UPSELLING: How to increase the number of people who vote, by promoting the idea of joining the electoral register during the provision of other services

1 July 2017
By Bryan Smyth

Cork City Cllr Fiona Ryan (Solidarity)

Cork City Solidarity Councillor Fiona Ryan has brought forward a series of motions to be discussed and debated in Cork City Council with the aim of improving and encouraging voter registration.

The motions, including the introduction of a “Voter Registration Month” which is envisioned to be a conscious drive to provide voter registration forms by public facing council staff throughout a defined month annually, are aimed at breaching the alienation that many people feel towards politics and their power.

Councillor Ryan said;

“There are many people who feel that their voices aren’t counted or heard, particularly in more hard pressed areas where the level of investment and focus on their communities only serves to encourage this attitude.

Much of the current political process, which encourages public action in politics only once every five years when their votes are needed, is a part of the problem. The water charges movement, led and organised by working class communities themselves, reawakened many people to their own power.

Between a potential referendum to Repeal the 8th on the horizon within the next year, local elections by 2019 and the possibility of a General Election in the mean time, now is the time to make sure your voice is counted and heard.”

Councillor Ryan indicated to the recent U.K. elections as a source of inspiration for the set of motions being put forward to council.

She said;

“The power of movements to awaken and activate ordinary people who then in turn translate their desire for change into a political expression is extremely important aspect in having the interests of the many being translated into material change.

We only need look across to our neighbors in UK to see this in real time. The social movement that developed around Corbyn and the subsequent shock election result, carried primarily by first time young voters, has changed the political reality forever.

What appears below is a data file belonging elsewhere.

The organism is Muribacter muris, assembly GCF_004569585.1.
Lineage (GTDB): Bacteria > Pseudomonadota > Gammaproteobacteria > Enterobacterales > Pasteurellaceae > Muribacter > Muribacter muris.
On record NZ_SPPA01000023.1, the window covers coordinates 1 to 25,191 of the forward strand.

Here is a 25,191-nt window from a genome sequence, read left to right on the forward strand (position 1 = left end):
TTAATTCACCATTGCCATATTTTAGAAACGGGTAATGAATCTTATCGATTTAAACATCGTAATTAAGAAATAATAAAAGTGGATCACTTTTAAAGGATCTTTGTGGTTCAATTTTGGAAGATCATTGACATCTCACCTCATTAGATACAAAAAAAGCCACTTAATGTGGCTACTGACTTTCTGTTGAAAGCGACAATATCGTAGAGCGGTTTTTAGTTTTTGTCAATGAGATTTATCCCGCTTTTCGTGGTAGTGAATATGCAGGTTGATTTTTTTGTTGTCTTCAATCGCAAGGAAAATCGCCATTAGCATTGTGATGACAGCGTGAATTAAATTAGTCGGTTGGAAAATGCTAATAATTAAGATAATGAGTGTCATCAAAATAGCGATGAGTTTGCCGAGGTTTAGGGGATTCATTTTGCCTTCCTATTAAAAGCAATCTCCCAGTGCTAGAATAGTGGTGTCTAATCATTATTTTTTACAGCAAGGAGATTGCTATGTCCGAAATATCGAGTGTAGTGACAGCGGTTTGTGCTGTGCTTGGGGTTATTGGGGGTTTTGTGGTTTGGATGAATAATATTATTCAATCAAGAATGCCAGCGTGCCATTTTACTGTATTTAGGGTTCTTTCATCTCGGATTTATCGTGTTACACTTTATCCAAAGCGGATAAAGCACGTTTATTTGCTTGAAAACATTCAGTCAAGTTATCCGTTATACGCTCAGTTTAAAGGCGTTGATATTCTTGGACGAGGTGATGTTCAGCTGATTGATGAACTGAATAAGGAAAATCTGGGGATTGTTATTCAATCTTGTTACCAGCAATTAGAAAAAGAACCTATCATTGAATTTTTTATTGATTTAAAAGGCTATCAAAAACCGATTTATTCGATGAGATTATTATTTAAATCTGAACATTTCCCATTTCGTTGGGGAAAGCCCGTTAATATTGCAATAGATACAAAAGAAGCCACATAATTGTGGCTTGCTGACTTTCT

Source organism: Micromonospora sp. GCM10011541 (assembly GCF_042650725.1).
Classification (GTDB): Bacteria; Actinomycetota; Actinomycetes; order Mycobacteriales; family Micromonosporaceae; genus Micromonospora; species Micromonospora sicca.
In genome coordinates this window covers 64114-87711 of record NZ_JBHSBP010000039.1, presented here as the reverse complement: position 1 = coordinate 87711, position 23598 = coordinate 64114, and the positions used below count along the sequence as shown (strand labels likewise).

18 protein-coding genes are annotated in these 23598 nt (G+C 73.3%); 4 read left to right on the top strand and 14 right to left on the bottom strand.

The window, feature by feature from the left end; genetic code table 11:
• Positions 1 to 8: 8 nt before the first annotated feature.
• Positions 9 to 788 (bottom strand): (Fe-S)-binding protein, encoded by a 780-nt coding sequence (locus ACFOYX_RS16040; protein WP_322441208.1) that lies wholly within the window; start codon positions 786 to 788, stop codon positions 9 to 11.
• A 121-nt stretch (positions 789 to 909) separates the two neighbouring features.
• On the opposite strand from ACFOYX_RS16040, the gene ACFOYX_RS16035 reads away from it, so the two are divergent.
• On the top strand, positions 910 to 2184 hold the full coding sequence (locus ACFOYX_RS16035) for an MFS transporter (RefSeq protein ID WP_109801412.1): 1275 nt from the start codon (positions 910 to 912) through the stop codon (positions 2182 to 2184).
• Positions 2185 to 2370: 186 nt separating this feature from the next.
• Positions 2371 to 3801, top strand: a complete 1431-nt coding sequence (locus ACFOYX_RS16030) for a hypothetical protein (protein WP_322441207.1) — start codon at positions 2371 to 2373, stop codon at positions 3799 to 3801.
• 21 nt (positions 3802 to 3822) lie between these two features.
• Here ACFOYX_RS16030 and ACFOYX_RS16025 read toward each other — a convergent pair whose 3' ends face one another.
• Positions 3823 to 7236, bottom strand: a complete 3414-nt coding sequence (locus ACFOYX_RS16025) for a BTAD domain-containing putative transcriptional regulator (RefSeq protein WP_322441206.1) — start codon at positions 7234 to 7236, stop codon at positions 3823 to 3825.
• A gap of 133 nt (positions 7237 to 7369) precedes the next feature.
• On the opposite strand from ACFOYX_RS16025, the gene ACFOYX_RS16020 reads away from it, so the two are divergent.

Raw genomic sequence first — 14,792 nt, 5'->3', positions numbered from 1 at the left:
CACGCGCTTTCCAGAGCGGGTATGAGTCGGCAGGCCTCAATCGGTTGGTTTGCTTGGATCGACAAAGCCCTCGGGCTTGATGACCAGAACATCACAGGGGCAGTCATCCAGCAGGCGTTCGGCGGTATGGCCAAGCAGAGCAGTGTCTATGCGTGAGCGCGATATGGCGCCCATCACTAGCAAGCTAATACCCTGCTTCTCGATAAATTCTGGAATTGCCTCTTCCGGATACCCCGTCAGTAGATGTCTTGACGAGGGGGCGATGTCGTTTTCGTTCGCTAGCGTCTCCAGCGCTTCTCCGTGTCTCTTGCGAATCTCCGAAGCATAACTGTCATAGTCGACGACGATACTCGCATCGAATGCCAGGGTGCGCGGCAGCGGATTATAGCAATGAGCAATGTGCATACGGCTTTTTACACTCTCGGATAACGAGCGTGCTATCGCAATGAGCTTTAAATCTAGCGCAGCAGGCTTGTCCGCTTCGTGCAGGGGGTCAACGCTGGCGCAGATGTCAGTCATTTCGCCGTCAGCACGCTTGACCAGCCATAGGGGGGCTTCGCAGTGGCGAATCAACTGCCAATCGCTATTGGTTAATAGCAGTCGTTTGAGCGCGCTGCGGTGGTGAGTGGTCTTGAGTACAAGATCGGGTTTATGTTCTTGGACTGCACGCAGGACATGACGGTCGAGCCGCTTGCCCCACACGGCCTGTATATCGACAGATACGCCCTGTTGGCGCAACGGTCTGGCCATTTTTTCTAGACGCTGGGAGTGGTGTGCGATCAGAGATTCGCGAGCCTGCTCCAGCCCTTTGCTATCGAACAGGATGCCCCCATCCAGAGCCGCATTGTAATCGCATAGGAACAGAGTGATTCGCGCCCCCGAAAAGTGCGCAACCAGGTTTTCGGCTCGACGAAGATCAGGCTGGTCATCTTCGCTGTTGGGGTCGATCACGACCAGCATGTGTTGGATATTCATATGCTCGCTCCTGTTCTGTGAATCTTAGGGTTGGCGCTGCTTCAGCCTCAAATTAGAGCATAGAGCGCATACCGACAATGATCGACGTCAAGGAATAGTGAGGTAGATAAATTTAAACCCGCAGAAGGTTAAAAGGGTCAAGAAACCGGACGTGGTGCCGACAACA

Political representation amongst communities that are most effected by the austerity and conservative policies of the establishment is important and these motions aim towards bridging that gap to the fullest extent possible, at minimal cost and effort.”

Solidarity will continue to campaign on the streets towards encouraging people to register to vote, but more importantly, to become actively engaged in their communities and on a political level to fight for real change and against social and economic inequality.


  1. That every year, Cork City council will engage in a “Voter Registration Month” where all council staff who have interaction with the public will encourage application and hand out registration forms as a part of their activities.”
  2. That Cork City Council will have voter registration forms available and visible at the housing counters in public areas of City Hall.”
  3. That when Cork City Council allocates local authority housing, a voting registration form is provided automatically alongside additional correspondence relating to the tenancy.”

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